At a fast-fashion retailer such as H&M, a simple cut-and-sew top can cost as little as $15. At Gap, something similar might run about $45. At Elizabeth Suzann, a small fashion label based in Nashville, Tennessee, one of the brand’s minimal kimono-sleeved t-shirts, made of cotton twill, is $140.
Those are sizable differences for products that may not appear all that different, but the price isn’t just about the end product. The cost of a piece of clothing is the result of the entire process that brought that product into existence, including the expenses from fabric, constructing the garment, and the business model of the company.
Elizabeth Suzann’s founder, Liz Pape, recently took to her company’s blog to explain in exacting detail—beyond even what a company such as Everlane, known for its transparency, offers—how it arrived at the price of one particular top, the $185 Artist Smock in silk crepe.
Pape’s story offers a justification of her company’s pricing, of course, and not every business making expensive clothes operates like hers. But comparing her breakdown of her clothing’s costs to some of the standard practices in the fashion industry, including those of fast-fashion labels, can offer valuable perspective on how brands set the prices you shell out for.
Cost to produce
The two main components in a garment’s production cost are labor and materials. Elizabeth Suzann also factors in waste, for a total production cost of $63.16, or about a third of the final price of the item. That’s already more than you would spend to buy a similar item at many fast-fashion chains.
The two main components in any garment’s production cost are labor and materials.
Labor: Elizabeth Suzann is unusual in that it makes everything in its Nashville studio. Most garment makers, from the very high end to the low, contract work out to independent factories. Pape says production jobs start at the same wage as other positions, and pay above the federally mandated US minimum of $7.25 per hour, also Tennessee’s lower limit.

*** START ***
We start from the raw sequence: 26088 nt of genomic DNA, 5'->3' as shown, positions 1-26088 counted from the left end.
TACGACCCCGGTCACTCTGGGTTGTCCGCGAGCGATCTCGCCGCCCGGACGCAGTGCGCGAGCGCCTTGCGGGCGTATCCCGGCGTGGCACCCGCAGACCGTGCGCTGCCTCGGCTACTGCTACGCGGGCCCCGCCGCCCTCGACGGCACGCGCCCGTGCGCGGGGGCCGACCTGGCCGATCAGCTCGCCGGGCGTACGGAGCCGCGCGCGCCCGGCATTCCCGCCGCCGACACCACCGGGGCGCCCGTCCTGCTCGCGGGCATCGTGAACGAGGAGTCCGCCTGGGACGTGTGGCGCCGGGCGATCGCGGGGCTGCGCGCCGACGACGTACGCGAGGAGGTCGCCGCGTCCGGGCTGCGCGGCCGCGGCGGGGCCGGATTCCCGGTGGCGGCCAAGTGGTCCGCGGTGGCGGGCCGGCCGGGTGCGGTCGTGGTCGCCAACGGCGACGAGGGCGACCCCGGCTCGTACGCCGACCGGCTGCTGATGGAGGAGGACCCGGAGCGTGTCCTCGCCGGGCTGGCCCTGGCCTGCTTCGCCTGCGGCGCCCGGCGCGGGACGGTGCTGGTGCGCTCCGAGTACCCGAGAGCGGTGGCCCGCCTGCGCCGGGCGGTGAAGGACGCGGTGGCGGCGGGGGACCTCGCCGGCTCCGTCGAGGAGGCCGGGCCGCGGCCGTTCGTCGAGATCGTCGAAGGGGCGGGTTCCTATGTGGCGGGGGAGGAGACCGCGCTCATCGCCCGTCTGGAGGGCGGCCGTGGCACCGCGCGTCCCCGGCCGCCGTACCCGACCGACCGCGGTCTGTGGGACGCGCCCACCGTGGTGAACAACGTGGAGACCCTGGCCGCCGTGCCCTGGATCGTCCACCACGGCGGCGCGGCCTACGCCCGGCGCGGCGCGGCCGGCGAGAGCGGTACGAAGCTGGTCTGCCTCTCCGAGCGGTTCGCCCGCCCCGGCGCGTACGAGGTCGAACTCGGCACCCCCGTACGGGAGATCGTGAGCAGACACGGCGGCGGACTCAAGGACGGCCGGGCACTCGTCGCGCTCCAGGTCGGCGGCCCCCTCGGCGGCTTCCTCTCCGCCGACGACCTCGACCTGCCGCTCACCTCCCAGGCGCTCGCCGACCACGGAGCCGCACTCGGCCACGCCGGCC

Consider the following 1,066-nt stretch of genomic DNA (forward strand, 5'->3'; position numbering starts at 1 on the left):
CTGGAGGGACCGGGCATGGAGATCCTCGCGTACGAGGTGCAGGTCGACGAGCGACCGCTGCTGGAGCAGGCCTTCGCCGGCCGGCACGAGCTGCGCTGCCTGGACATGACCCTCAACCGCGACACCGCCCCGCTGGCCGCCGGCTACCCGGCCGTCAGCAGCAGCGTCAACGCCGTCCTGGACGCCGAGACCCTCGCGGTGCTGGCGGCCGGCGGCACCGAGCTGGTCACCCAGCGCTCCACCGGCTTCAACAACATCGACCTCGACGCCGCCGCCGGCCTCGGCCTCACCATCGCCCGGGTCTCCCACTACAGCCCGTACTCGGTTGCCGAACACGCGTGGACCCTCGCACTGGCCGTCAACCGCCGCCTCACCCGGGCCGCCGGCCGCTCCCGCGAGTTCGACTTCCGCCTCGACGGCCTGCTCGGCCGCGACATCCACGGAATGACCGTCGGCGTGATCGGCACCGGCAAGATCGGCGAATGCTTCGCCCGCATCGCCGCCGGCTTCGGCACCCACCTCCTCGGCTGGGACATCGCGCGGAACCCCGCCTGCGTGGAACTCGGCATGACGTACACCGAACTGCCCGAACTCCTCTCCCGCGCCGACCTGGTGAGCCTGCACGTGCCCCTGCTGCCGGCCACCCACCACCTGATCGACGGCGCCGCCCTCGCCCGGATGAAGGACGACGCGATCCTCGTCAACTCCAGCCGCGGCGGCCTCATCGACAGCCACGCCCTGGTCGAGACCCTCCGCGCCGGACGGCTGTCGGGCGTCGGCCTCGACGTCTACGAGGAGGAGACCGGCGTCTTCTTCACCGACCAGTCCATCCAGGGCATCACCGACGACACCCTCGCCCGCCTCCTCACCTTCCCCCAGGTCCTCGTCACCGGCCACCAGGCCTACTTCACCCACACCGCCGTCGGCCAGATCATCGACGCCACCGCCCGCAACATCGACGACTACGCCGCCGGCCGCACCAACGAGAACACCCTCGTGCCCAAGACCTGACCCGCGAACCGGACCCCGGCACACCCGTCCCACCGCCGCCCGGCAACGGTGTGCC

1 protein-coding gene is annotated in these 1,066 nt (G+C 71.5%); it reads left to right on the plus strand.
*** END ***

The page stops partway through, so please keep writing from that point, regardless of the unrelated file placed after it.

That amount is more in line with what factories in higher wage countries pay experienced employees than what you’ll typically find in the Asian factories manufacturing for mass-market brands—and plenty of expensive brands too (paywall). In China, the world’s largest garment producer and Asia’s highest-wage country for garment work (pdf), workers earn $297 per month on average. Bangladeshi workers earn significantly less than even that, though it’s worth remembering that those jobs are vital to many in the country.
Elizabeth Suzann’s labor costs are also higher because it has a nice office in Nashville, full of drinks and snacks.
The difference isn’t just in how much workers make and the conditions they work in, but also the work they’re doing. Elizabeth Suzann top-stitches high-stress seams for durability, according to Pape, and uses French seams, which leave no raw fabric edges exposed, ensuring edges don’t unravel and giving the inside of the garment a cleaner look. These methods are most common in high-end clothing, since they’re time and labor-intensive.
Factories focused on quickly and cheaply churning out large quantities of clothes, on the other hand, typically use a serging machine to finish edges, which isn’t necessarily a problem. The greater concern is that they may also cut corners when sewing clothes to save time, leading to items that fall apart after little wear.
Material: The greatest cost in producing the top is from the silk material the brand uses. It has a substantial weight, making it last longer, and the company pre-washes its fabric before sewing. The process takes time (meaning more money), and causes the silk to shrink up to 15%, so the company ends up with fewer yards of fabric than it originally purchased.
Again, the process is more common to high-end clothing, and makes for a better product. Brands working to produce cheaply and quickly don’t often pre-wash their fabrics. The item will shrink the first time you wash it, leaving you with something that looks and fits differently than what you initially purchased.